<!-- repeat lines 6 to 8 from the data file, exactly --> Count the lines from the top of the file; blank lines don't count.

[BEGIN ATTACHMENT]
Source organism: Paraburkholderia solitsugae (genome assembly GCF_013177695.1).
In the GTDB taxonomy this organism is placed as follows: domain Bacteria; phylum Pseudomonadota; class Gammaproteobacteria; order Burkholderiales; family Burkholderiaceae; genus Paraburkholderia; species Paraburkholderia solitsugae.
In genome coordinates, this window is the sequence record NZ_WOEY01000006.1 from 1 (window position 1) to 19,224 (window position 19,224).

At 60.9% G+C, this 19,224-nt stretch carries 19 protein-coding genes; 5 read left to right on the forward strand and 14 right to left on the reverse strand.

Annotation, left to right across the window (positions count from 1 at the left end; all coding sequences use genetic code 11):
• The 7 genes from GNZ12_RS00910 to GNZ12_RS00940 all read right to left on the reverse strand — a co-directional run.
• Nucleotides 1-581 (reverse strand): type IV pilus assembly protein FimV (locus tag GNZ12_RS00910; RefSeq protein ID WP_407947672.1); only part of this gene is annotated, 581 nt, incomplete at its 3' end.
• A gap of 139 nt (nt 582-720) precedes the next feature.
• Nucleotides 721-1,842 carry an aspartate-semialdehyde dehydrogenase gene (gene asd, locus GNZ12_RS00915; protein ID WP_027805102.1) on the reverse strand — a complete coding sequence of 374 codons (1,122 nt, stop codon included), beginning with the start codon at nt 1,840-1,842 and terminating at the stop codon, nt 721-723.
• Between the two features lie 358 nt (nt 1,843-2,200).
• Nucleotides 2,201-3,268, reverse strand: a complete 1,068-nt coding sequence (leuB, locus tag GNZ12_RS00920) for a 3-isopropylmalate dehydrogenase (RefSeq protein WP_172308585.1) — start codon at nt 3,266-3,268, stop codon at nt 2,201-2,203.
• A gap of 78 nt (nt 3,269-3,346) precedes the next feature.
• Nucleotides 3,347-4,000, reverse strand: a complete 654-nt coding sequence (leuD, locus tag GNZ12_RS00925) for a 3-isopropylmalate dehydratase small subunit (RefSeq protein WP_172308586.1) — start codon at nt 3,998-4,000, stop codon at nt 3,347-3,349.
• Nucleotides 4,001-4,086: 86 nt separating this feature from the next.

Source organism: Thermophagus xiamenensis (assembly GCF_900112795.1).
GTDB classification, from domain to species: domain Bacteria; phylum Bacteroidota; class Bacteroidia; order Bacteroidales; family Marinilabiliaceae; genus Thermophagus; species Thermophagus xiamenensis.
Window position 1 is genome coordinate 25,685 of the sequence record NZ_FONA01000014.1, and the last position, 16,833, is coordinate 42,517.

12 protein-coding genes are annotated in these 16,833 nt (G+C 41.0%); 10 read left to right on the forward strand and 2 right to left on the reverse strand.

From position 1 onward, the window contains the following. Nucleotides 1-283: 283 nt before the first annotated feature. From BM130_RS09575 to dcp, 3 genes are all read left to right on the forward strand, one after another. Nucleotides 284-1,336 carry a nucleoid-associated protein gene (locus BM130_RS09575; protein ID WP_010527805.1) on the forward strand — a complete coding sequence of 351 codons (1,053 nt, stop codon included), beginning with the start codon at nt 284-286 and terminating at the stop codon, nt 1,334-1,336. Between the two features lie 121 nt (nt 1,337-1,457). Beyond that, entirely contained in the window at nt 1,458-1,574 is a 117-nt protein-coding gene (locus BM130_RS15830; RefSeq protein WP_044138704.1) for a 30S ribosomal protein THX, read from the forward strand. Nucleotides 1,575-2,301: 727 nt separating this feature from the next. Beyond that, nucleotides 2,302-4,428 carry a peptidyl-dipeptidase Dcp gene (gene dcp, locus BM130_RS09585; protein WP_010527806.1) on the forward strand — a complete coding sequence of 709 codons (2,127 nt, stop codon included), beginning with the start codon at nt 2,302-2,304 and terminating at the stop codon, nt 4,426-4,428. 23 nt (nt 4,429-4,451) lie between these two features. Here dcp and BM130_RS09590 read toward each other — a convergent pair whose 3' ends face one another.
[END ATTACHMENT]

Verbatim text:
• The 7 genes from GNZ12_RS00910 to GNZ12_RS00940 all read right to left on the reverse strand — a co-directional run.
• Nucleotides 1-581 (reverse strand): type IV pilus assembly protein FimV (locus tag GNZ12_RS00910; RefSeq protein ID WP_407947672.1); only part of this gene is annotated, 581 nt, incomplete at its 3' end.
• A gap of 139 nt (nt 582-720) precedes the next feature.